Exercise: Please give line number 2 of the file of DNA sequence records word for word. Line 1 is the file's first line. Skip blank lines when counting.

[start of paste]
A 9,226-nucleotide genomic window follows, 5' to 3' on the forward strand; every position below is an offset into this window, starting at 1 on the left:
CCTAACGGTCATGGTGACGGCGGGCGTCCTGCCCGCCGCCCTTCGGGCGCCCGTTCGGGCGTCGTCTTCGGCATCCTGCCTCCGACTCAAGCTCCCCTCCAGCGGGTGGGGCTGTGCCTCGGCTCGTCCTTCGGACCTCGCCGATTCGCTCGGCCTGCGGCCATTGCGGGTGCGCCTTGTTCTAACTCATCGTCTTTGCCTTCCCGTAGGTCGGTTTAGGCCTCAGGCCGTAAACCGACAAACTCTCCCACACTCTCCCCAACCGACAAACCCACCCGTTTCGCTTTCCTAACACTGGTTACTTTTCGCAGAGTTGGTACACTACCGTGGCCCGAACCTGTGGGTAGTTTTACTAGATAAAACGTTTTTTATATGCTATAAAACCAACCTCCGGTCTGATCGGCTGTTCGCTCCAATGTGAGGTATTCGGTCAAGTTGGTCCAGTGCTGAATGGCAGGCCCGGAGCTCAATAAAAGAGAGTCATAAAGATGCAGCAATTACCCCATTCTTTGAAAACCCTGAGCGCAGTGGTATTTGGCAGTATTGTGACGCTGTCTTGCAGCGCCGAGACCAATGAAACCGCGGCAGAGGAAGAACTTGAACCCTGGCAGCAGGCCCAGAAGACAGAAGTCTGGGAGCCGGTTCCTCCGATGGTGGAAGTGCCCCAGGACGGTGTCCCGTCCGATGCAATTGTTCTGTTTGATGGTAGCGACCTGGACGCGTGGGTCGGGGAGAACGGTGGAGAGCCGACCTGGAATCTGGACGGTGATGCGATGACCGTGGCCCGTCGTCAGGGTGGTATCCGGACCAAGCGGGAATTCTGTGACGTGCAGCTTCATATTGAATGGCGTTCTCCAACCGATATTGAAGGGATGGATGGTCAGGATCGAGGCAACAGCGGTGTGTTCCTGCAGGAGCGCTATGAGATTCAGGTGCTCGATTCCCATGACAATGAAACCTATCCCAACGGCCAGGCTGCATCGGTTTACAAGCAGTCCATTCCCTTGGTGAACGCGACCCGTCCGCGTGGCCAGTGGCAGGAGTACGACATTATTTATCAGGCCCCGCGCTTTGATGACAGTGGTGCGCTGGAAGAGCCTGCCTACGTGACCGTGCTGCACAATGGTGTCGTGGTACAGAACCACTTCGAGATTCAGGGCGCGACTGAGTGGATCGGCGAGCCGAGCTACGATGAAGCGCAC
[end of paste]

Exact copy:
CCTAACGGTCATGGTGACGGCGGGCGTCCTGCCCGCCGCCCTTCGGGCGCCCGTTCGGGCGTCGTCTTCGGCATCCTGCCTCCGACTCAAGCTCCCCTCCAGCGGGTGGGGCTGTGCCTCGGCTCGTCCTTCGGACCTCGCCGATTCGCTCGGCCTGCGGCCATTGCGGGTGCGCCTTGTTCTAACTCATCGTCTTTGCCTTCCCGTAGGTCGGTTTAGGCCTCAGGCCGTAAACCGACAAACTCTCCCACACTCTCCCCAACCGACAAACCCACCCGTTTCGCTTTCCTAACACTGGTTACTTTTCGCAGAGTTGGTACACTACCGTGGCCCGAACCTGTGGGTAGTTTTACTAGATAAAACGTTTTTTATATGCTATAAAACCAACCTCCGGTCTGATCGGCTGTTCGCTCCAATGTGAGGTATTCGGTCAAGTTGGTCCAGTGCTGAATGGCAGGCCCGGAGCTCAATAAAAGAGAGTCATAAAGATGCAGCAATTACCCCATTCTTTGAAAACCCTGAGCGCAGTGGTATTTGGCAGTATTGTGACGCTGTCTTGCAGCGCCGAGACCAATGAAACCGCGGCAGAGGAAGAACTTGAACCCTGGCAGCAGGCCCAGAAGACAGAAGTCTGGGAGCCGGTTCCTCCGATGGTGGAAGTGCCCCAGGACGGTGTCCCGTCCGATGCAATTGTTCTGTTTGATGGTAGCGACCTGGACGCGTGGGTCGGGGAGAACGGTGGAGAGCCGACCTGGAATCTGGACGGTGATGCGATGACCGTGGCCCGTCGTCAGGGTGGTATCCGGACCAAGCGGGAATTCTGTGACGTGCAGCTTCATATTGAATGGCGTTCTCCAACCGATATTGAAGGGATGGATGGTCAGGATCGAGGCAACAGCGGTGTGTTCCTGCAGGAGCGCTATGAGATTCAGGTGCTCGATTCCCATGACAATGAAACCTATCCCAACGGCCAGGCTGCATCGGTTTACAAGCAGTCCATTCCCTTGGTGAACGCGACCCGTCCGCGTGGCCAGTGGCAGGAGTACGACATTATTTATCAGGCCCCGCGCTTTGATGACAGTGGTGCGCTGGAAGAGCCTGCCTACGTGACCGTGCTGCACAATGGTGTCGTGGTACAGAACCACTTCGAGATTCAGGGCGCGACTGAGTGGATCGGCGAGCCGAGCTACGATGAAGCGCAC